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PLEASE NOTE: Only submissions by EuroSLA members of good standing (i.e., someone who has attended a EuroSLA conference in the last 4 years) are considered for publication. Co-authored submissions require that at least one author is a EuroSLA member of good standing.
Submissions should be made electronically through this website. The submissions should be submitted in a Word file format.
Please ensure that you consider the following guidelines when preparing your manuscript. Failure to do so may delay the processing of your submission.
Research articles (including methods articles, systematic reviews and meta-analyses) must describe the results of unpublished original research. These should make a substantial contribution to knowledge and understanding of the subject matter and should be supported by relevant figures and tabulated data. Research articles should be no more than 8,000 words in length. In addition to the main body of the paper, this word limit includes the abstract, acknowledgements, references, endnotes, tables/figures and their legends.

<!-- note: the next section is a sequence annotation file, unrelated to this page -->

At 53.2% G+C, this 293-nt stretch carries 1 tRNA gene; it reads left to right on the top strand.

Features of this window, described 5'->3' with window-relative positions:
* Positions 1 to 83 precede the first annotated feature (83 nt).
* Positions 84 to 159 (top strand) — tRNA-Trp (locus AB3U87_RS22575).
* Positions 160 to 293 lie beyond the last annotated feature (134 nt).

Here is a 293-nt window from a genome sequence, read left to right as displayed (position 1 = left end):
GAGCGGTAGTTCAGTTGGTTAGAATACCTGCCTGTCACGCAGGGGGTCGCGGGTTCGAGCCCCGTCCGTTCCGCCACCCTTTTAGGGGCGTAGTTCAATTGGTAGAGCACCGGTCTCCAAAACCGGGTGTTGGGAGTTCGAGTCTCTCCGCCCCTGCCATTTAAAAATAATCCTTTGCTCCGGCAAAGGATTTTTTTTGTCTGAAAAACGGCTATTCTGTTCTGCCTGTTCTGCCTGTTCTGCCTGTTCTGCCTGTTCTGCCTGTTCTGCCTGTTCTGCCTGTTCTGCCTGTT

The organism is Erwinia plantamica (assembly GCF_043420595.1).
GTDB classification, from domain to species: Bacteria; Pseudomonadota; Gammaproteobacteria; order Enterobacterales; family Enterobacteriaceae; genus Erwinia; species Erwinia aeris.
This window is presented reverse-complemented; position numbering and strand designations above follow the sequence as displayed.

EuroSLA keynote articles can describe previously unpublished original research, but they can also offer a synthesis of previously published work by the author (EuroSLA keynote speaker). The articles are still expected to make a substantial contribution to knowledge and understanding in the subject matter. The articles should be no more than 8,000 words in length. In addition to the main body of the paper, this word limit includes the abstract, acknowledgements, references, endnotes, tables/figures and their legends.
To ensure blind peer review, please only list the title and abstract on the submitted manuscript title page.
The names of all authors, affiliations, contact details, biography (optional) and the corresponding author details must be completed online as part of the submission process.
Author names should include a forename and a surname. Forenames cannot include only initials.
The affiliation should ideally include ‘Department, Institution, City, Country’, however only the Institution and Country are mandatory.